How do I find the derivative of #y = arc cot(x) + (cot x)^-1#?

Answer 1

#y^' = sec^2x - 1/(1 + x^2)#

I'll assume that you don't know what the derivative of #"arccot"(x)# is, so that we can use implicit differentiation to find #(dy)/dx#.

First, start by rewriting your function as

#y = "arccot"(x) + 1/cotx" "#, which is equivalent to
#y = "arccot"(x) + tan(x)#
Rerrange to get #arccos(x)# alone on the right-hand side of the equation
#y - tan(x) = "arccot"(x)#

This is equivalent to

#cot(y -tan(x)) = x " "color(blue)((1))#
Differentiate both sides with respect to #x# to get
#d/dxcot(y - tan(x)) = d/dx(x)#
#-csc^2(y - tan(x)) * [(dy)/dx - sec^2(x)] = 1#
#-csc^2(y - tan(x)) * (dy)/dx + csc^2(y - tan(x)) * sec^2(x) = 1#
Rearrange to get #(dy)/dx# alone on the left-hand side of the equation
#-csc^2(y - tan(x)) * (dy)/dx = 1 - csc^2(y - tan(x)) * sec^2(x)#
#(dy)/dx = (1 - csc^2(y - tan(x)) * sec^2(x))/(-csc^2(y - tan(x)))#
#(dy)/dx = -1/csc^2(y - tan(x)) + (color(red)(cancel(color(black)(-csc^2(y - tan(x))))) * sec^2(x))/color(red)(cancel(color(black)(-csc^2(y - tan(x))))#
#(dy)/dx = sec^2x - 1/csc^2(y - tan(x))#

Use the trigonometric identity

#color(blue)(csc^2x = 1 + cot^2x)#

to write

#(dy)/dx = sec^2x - 1/(1 + cot^2(y - tan(x)))#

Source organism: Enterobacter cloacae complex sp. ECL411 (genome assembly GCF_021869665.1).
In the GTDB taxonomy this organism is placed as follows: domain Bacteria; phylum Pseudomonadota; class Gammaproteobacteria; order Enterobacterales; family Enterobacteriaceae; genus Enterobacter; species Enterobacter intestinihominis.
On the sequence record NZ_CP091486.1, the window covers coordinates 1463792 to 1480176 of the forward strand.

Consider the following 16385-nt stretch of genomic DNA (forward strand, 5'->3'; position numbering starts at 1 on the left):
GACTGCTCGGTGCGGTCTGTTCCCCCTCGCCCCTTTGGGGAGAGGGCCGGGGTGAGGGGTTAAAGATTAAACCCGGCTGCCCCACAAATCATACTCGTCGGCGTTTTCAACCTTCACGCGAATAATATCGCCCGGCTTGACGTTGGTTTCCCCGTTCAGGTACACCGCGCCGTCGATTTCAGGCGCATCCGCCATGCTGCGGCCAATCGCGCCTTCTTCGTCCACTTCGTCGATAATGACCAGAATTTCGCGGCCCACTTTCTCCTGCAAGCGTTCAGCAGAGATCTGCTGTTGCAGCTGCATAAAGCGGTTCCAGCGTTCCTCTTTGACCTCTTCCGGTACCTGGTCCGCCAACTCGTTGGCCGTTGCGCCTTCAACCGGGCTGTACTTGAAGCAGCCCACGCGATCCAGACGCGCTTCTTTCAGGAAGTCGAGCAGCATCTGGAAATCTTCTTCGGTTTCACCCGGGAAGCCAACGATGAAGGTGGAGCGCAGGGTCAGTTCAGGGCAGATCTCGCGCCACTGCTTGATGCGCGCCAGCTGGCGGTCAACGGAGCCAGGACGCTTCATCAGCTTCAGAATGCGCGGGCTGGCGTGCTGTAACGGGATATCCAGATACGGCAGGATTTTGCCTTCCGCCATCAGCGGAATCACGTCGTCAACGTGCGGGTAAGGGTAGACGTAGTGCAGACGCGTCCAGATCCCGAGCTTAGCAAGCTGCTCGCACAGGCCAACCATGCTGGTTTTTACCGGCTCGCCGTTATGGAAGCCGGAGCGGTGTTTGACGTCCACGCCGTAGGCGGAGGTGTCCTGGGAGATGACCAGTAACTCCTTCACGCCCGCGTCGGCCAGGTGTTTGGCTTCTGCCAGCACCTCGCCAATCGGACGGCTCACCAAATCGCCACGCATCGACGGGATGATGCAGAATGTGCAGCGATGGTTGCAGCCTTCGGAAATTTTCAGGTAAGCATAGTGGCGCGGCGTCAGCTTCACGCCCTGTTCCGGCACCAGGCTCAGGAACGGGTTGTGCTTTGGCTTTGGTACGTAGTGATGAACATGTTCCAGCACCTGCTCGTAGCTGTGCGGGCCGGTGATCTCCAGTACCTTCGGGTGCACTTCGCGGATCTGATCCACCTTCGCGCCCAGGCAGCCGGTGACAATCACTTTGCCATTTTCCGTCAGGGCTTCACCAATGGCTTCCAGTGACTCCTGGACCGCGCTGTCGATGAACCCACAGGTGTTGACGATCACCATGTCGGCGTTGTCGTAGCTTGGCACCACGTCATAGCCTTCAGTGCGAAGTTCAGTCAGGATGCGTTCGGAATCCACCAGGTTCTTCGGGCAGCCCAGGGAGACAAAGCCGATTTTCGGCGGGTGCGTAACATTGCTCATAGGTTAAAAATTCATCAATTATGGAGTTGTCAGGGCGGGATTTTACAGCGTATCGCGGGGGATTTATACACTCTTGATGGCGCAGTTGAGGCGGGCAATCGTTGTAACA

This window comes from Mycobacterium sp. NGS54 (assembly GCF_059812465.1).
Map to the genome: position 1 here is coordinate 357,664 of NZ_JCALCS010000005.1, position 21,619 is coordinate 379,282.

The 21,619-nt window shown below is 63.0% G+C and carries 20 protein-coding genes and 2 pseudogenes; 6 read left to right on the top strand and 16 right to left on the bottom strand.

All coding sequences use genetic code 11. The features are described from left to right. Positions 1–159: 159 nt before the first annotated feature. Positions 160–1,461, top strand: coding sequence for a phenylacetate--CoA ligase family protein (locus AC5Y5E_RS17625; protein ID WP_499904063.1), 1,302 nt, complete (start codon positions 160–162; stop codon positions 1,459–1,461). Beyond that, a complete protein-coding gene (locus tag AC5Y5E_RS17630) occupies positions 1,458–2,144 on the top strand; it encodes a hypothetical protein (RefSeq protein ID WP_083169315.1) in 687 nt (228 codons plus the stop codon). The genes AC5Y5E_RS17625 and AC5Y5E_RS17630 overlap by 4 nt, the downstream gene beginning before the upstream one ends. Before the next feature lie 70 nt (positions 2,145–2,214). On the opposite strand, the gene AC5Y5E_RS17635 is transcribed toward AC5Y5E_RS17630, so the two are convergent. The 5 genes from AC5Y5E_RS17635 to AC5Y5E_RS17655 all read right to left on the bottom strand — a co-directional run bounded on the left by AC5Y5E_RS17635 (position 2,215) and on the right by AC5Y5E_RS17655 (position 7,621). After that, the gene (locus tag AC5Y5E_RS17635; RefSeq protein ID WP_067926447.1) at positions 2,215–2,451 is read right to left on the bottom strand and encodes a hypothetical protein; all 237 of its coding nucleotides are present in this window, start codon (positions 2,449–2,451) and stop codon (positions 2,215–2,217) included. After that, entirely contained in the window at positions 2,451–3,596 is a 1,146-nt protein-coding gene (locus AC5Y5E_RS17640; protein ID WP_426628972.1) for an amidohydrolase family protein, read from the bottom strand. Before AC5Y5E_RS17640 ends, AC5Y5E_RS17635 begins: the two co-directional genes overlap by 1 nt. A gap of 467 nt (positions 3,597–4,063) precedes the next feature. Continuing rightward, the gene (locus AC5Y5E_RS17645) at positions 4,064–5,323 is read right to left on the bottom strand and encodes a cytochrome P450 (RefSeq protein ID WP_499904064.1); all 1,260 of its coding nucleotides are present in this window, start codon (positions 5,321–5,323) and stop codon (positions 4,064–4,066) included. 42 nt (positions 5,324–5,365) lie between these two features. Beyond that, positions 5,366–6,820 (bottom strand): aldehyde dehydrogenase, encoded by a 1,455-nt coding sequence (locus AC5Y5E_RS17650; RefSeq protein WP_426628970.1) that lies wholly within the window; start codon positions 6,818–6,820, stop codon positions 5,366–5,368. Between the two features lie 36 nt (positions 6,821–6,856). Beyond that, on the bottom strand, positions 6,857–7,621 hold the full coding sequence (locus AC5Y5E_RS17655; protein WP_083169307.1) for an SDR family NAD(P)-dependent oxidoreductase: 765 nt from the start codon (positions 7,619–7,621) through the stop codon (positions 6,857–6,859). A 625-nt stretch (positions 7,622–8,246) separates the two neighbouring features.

You know from equation #color(blue)((1))# that
#cot(y - tan(x)) = x#

which means that the derivative will be

#(dy)/dx = color(green)(sec^2x - 1/(1 + x^2))#
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Answer 2

To find the derivative of ( y = \text{arccot}(x) + (\cot x)^{-1} ), you differentiate each term separately using the chain rule and the power rule for derivatives:

[ \frac{d}{dx} \left( \text{arccot}(x) + (\cot x)^{-1} \right) = \frac{d}{dx} \left( \text{arccot}(x) \right) + \frac{d}{dx} \left( (\cot x)^{-1} \right) ]

[ = -\frac{1}{1 + x^2} + \frac{d}{dx} \left( \frac{1}{\cot x} \right) ]

[ = -\frac{1}{1 + x^2} - \frac{d}{dx} \left( \tan x \right) ]

[ = -\frac{1}{1 + x^2} - \frac{d}{dx} \left( \frac{\sin x}{\cos x} \right) ]

[ = -\frac{1}{1 + x^2} - \frac{\cos^2 x + \sin^2 x}{\cos^2 x} ]

[ = -\frac{1}{1 + x^2} - \frac{1}{\cos^2 x} ]

[ = -\frac{1}{1 + x^2} - \sec^2 x ]

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Answer from HIX Tutor

When evaluating a one-sided limit, you need to be careful when a quantity is approaching zero since its sign is different depending on which way it is approaching zero from. Let us look at some examples.

When evaluating a one-sided limit, you need to be careful when a quantity is approaching zero since its sign is different depending on which way it is approaching zero from. Let us look at some examples.

When evaluating a one-sided limit, you need to be careful when a quantity is approaching zero since its sign is different depending on which way it is approaching zero from. Let us look at some examples.

When evaluating a one-sided limit, you need to be careful when a quantity is approaching zero since its sign is different depending on which way it is approaching zero from. Let us look at some examples.

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